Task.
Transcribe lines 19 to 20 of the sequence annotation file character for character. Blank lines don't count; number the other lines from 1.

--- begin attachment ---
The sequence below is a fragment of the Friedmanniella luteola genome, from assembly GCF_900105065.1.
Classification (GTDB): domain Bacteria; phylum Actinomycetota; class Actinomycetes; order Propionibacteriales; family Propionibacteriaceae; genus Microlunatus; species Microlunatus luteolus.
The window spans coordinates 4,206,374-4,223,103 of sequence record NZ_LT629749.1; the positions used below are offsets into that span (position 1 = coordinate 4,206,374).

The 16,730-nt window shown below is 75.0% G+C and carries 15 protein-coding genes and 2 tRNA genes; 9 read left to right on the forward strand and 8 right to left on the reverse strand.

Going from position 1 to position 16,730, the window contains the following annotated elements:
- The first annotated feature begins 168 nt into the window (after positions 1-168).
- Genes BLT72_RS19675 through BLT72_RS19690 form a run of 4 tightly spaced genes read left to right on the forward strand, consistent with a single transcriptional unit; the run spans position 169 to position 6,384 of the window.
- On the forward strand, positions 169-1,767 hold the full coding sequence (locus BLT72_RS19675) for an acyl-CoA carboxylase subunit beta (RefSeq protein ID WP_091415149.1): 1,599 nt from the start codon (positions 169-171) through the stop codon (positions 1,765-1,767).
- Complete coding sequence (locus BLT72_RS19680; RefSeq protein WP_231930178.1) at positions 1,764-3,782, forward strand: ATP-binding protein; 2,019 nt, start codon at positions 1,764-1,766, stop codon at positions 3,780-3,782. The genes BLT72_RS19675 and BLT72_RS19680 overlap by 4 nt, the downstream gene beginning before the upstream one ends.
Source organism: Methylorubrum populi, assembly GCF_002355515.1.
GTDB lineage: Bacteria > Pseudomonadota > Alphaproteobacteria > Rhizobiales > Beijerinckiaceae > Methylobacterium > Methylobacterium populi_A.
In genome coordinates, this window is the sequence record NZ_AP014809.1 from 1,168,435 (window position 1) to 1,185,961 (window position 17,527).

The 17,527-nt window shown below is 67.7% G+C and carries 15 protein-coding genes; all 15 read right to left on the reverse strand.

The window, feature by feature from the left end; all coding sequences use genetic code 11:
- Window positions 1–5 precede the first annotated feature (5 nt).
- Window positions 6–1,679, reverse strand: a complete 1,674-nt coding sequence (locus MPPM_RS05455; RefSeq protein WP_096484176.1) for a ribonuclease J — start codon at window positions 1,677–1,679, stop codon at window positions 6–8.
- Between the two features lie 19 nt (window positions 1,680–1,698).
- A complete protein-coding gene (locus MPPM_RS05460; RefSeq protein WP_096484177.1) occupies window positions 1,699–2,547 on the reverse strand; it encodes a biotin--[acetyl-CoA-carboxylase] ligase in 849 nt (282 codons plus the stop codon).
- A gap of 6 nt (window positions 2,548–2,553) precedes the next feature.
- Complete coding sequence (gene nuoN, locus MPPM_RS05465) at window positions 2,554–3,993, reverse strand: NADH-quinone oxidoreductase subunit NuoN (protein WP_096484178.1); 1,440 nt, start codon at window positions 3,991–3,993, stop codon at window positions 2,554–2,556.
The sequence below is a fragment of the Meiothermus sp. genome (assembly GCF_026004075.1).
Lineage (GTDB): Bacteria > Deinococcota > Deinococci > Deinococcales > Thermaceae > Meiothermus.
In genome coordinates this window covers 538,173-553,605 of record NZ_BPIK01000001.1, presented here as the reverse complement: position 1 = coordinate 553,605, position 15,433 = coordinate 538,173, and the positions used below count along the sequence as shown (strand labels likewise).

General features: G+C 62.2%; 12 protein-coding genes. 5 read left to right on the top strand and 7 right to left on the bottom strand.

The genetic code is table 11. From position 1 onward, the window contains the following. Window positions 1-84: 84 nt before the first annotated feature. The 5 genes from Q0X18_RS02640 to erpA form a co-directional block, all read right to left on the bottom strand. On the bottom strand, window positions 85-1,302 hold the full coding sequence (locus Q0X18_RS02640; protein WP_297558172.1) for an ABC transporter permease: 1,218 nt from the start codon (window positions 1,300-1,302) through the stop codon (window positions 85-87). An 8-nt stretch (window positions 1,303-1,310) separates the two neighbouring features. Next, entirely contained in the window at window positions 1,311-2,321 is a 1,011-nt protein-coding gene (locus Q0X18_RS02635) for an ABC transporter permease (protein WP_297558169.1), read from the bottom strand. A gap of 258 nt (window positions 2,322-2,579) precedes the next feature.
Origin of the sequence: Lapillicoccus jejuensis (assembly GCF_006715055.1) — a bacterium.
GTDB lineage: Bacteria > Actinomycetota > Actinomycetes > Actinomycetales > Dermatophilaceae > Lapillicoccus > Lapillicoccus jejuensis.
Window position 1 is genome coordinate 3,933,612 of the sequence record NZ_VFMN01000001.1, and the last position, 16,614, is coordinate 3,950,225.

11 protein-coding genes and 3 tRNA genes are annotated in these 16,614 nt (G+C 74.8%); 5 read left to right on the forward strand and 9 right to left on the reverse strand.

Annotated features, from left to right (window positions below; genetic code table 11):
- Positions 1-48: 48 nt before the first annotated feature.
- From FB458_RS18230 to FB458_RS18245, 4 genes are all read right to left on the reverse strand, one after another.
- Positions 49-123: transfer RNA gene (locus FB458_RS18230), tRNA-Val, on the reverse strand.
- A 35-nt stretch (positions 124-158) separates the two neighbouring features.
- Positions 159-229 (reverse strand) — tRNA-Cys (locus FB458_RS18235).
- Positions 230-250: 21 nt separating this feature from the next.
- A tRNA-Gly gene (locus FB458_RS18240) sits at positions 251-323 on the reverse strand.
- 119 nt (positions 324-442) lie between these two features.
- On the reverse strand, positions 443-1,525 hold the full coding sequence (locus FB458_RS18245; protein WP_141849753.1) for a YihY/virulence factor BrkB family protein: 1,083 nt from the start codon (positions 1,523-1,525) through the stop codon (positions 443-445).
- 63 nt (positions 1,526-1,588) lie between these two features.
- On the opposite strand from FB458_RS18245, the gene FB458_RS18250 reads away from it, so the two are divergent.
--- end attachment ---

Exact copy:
- A gap of 6 nt (window positions 2,548–2,553) precedes the next feature.
- Complete coding sequence (gene nuoN, locus MPPM_RS05465) at window positions 2,554–3,993, reverse strand: NADH-quinone oxidoreductase subunit NuoN (protein WP_096484178.1); 1,440 nt, start codon at window positions 3,991–3,993, stop codon at window positions 2,554–2,556.